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Winn hopes to push Ag tourism
Supervisor-elect wants to improve water situation for SJ County
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Chuck Winn is preparing to serve as the first Ripon resident on the San Joaquin County Board of Supervisors since Adrian Fondse ended his service 35 years ago.

Fondse, a Ripon Almond farmer, was elected in 1973. He moved up to chairman of the board in 1980 until his move for a short period to the State Assembly.

The final tally on the recent race between Winn and Russ Munson was posted Thursday with Winn receiving nearly 53 percent of the vote and Munson 47.45 percent. The confirmation of the vote was delayed due to just under 10,000 absentee votes and some 5,000 provisional ballots that had yet to be counted. 

Winn said his calendar is already filling up with a statewide orientation set for next week with the California Supervisors Association of California at the Anaheim based Disneyland Hotel. The first two days of the conference is slated for newly elected supervisors from throughout the state and the last two days addresses those already in office.

Winn said he had spoken before the Farm Bureau just days after the Nov. 4 election where he was introduced as the “supervisor-elect.” He said he interjected, “Not yet” with that title. “It’s not over ‘til it’s over,” he told his audience. Votes had not yet been confirmed by the county registrar’s office

The Ripon mayor said he met hundreds of people as he walked the district from Lodi, to Escalon, Lockeford and Ripon. 

“They are very homogeneous – no difference between the north and the south,” he said. “It was a fulfilling experience,” he said noting he had put some 25,000 miles on his pickup truck.

Winn said he doesn’t see any specific need for change, noting that the county has been run very well especially by Supervisor Ken Vogel. He said his main focus is on Ag tourism in general where he sees 75 percent of new jobs coming from the farms and existing businesses.

He added that the county has a “great” transportation system with its RTD bus fleet.

He noted that having the two freeways – Highway 99 and Interstate 5 – running through the county gives business a great advantage. Winn noted that the existing Stockton Metropolitan Airport is another advantage with its lengthy runways that accommodate commercial air traffic.

Winn is emphatic about the airport being tapped into for international use by 2016 for the economical benefit he foresees in its usage and the bringing of more jobs to the county.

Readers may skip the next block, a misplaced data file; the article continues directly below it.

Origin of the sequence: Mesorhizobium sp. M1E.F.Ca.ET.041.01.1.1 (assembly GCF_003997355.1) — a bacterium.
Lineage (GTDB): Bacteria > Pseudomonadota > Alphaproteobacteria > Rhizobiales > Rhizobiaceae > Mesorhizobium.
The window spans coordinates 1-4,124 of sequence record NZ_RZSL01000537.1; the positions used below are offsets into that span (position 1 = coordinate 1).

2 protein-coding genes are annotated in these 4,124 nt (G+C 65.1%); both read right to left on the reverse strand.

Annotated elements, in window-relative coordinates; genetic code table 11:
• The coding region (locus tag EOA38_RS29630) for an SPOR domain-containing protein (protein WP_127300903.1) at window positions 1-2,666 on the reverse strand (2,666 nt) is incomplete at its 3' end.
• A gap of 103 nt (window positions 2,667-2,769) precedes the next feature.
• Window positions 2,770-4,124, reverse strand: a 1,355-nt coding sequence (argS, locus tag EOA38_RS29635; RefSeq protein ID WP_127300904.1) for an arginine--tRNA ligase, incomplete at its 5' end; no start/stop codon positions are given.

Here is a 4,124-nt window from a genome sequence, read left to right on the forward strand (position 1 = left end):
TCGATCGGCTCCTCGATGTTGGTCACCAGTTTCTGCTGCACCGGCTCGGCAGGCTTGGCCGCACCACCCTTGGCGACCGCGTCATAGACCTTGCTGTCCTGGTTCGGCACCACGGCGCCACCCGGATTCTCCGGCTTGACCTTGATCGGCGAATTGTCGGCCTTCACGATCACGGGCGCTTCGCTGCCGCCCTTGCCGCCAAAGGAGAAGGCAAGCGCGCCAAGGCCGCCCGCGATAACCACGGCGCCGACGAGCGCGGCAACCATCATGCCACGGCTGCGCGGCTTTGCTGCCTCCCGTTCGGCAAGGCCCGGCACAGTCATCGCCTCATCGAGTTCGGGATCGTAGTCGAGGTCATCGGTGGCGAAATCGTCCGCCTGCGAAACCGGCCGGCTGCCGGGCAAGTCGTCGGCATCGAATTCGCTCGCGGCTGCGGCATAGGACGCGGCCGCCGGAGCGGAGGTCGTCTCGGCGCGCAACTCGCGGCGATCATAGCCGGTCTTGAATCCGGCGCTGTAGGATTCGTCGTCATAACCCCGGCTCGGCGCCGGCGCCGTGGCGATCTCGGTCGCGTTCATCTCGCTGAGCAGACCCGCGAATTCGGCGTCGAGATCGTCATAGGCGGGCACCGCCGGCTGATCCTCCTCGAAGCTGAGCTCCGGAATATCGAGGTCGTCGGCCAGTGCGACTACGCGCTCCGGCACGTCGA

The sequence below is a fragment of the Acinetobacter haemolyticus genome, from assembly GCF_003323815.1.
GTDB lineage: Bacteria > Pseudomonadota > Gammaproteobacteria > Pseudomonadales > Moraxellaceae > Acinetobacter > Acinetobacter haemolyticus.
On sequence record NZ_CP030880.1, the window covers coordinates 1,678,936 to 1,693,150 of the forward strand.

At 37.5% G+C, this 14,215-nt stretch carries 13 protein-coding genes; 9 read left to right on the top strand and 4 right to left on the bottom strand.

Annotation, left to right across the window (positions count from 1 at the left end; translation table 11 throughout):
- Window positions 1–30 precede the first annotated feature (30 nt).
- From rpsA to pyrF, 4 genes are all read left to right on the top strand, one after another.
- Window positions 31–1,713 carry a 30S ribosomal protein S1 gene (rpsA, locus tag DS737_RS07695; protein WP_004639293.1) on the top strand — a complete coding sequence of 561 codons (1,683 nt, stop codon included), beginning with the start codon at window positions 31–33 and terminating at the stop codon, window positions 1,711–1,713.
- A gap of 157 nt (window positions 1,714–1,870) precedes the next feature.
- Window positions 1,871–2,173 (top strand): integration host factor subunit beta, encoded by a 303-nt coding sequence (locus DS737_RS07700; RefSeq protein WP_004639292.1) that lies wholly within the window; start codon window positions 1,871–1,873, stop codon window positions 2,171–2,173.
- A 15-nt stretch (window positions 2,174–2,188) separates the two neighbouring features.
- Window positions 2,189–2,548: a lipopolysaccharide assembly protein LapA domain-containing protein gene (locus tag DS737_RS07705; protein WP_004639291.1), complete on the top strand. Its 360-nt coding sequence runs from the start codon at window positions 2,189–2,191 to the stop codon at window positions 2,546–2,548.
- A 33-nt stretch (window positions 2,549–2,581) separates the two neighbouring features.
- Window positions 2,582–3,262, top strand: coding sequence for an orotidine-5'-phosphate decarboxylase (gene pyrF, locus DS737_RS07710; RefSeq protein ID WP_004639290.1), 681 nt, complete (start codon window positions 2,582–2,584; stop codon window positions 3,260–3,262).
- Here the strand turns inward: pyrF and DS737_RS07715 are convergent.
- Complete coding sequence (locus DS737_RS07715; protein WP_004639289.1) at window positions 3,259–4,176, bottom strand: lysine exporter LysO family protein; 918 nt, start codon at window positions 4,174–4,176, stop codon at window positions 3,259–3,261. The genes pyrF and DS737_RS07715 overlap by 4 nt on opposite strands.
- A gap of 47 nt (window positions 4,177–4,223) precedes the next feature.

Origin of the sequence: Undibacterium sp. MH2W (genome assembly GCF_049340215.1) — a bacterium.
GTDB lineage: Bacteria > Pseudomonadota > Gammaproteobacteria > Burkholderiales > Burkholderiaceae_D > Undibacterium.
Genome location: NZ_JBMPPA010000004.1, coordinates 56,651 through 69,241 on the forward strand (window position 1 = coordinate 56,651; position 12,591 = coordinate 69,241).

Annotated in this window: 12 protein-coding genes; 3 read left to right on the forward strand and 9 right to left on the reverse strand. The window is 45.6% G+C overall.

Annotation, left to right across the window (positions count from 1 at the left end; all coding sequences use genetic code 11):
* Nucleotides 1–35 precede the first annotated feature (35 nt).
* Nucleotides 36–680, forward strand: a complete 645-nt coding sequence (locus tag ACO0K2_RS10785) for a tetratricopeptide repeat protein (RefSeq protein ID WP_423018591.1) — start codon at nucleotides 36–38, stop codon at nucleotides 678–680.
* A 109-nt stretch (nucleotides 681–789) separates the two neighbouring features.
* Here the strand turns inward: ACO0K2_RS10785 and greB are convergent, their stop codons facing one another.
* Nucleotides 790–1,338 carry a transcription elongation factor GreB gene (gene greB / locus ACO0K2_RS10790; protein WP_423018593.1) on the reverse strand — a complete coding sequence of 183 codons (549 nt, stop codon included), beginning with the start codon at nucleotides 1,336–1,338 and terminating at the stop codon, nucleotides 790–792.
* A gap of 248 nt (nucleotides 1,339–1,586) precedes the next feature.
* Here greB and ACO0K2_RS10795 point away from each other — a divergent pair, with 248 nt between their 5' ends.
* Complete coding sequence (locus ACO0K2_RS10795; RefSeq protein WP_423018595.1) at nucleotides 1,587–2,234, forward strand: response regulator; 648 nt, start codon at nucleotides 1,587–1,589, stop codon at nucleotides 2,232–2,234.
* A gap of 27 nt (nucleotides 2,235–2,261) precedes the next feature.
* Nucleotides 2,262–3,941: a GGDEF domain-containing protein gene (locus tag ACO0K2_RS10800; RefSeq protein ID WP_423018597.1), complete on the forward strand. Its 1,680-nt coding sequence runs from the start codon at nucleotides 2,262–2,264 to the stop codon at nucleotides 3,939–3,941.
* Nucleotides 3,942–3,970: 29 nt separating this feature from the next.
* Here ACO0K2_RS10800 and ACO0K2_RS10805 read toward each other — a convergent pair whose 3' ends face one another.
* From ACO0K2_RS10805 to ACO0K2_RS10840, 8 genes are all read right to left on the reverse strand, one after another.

He is hoping the county can draw agricultural tourism into the county where the Lodi area already boasts a tremendous number of outstanding wineries – maybe superior to those in Napa. Winn recalled when Jack Sieglock was on the board and urged the county to donate five acres at Micke Grove to build a 400 to 500 seat conference center to serve tourists who could be bused into the county on weekends to visit the wineries.

Such a move would make San Joaquin County more visible to the outside world, Winn said. He noted that he would like to see a similar center developed in the south county part of his district – possibly in Ripon.

Winn said the Micke Grove addition could be designed with no cost to the county and bring in more opportunities in tourist and other attractions. 

“San Joaquin County has a lot of destination points and we should be able to maximize them,” he stressed. “Each area has its strengths and I’d like to see them enhanced.”

The water issue has been heavy on Winn’s mind – an issue that he feels the state has “mismanaged” in providing water for the Central Valley. He pointed out that 90 percent of the state’s population lives near the ocean and has depended entirely on rain for their domestic and farm uses. 

“Salination is becoming more attractive,” he said. “There should be plenty of water now,” he said, “with 40 percent going to agriculture, 10 percent to the cities and 50 percent to the environment.”

Winn said he thinks there is room for improvement in the water issue and hopes the opposing parties can be brought closer together on a solution. 

“If we put our heads together we can improve the situation for the state and certainly for San Joaquin County,” Winn said.

The swearing in of the new members of the Board of Supervisors is set for Friday, Jan. 5, in Stockton. The board will then elect a chairman and a vice chairman for the coming year.